Public must be alert to state threats, MI5 chief to warn

·2-min read
New director general of MI5 (PA Media)
New director general of MI5 (PA Media)

The director general of MI5 is to urge the public to be as alert to state threats as they are to terrorism.

In a speech from the security service’s Thames House headquarters in London on Wednesday, Ken McCallum will warn of the “less visible threats that have the potential to affect us all”.

Challenging the assumption that the impact of hostile activity is felt only by government, institutions or certain individuals, he is expected to say the “consequences range from frustration and inconvenience, through loss of livelihood, potentially up to loss of life”, adding: “We must, over time, build the same public awareness and resilience to state threats that we have done over the years on terrorism.”

He is set to explain why the British public is not immune to the tentacles of hostile activity and will call out the pervasive risks from espionage, disruptive cyber-attacks, misinformation and interference.

The HQ of MI5 in London (Anthony Devlin/PA) (PA Wire)
The HQ of MI5 in London (Anthony Devlin/PA) (PA Wire)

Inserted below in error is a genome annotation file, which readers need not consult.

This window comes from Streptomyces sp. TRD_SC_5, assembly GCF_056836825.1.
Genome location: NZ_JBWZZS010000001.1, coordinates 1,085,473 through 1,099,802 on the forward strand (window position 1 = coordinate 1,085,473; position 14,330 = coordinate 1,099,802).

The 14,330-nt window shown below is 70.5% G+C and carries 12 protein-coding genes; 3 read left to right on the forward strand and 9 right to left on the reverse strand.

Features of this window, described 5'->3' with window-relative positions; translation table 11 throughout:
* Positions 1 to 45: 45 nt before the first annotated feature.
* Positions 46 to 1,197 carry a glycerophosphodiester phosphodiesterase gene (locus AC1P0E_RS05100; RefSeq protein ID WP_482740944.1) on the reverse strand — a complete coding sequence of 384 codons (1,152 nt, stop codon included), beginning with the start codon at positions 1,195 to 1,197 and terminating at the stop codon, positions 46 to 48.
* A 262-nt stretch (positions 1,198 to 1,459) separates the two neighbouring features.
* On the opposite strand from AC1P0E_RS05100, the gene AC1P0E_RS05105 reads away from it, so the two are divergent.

Mr McCallum will confirm: “We have seen over 10,000 disguised approaches from foreign spies to regular people in the UK, seeking to manipulate them.

“UK victims of state espionage range way wider than just government.

“We see the UK’s brilliant universities and researchers having their discoveries stolen or copied; we see businesses hollowed out by the loss of advantage they’ve worked painstakingly to build.

“Given half a chance, hostile actors will short-circuit years of patient British research or investment.

“This is happening at scale.

“And it affects us all.

“UK jobs, UK public services, UK futures.”

According to an extract released of his speech, Mr McCallum is expected to say to those working in a high-tech business, cutting-edge scientific research or those exporting to certain markets that “you will be of more interest – more interest than you might think – to foreign spies”, but will add: “You don’t have to be scared; but be switched on.”

In his annual address, the second since he took over the role in April last year, Mr McCallum will also look at the current terrorism threat, including that in Northern Ireland.

He is anticipated to refer to the withdrawal of UK forces from Afghanistan comment on the scale of the threat from extreme right-wing terrorism and emphasise the challenge posed to public safety by plans from social media companies to provide end-to-end encryption for more messaging services.

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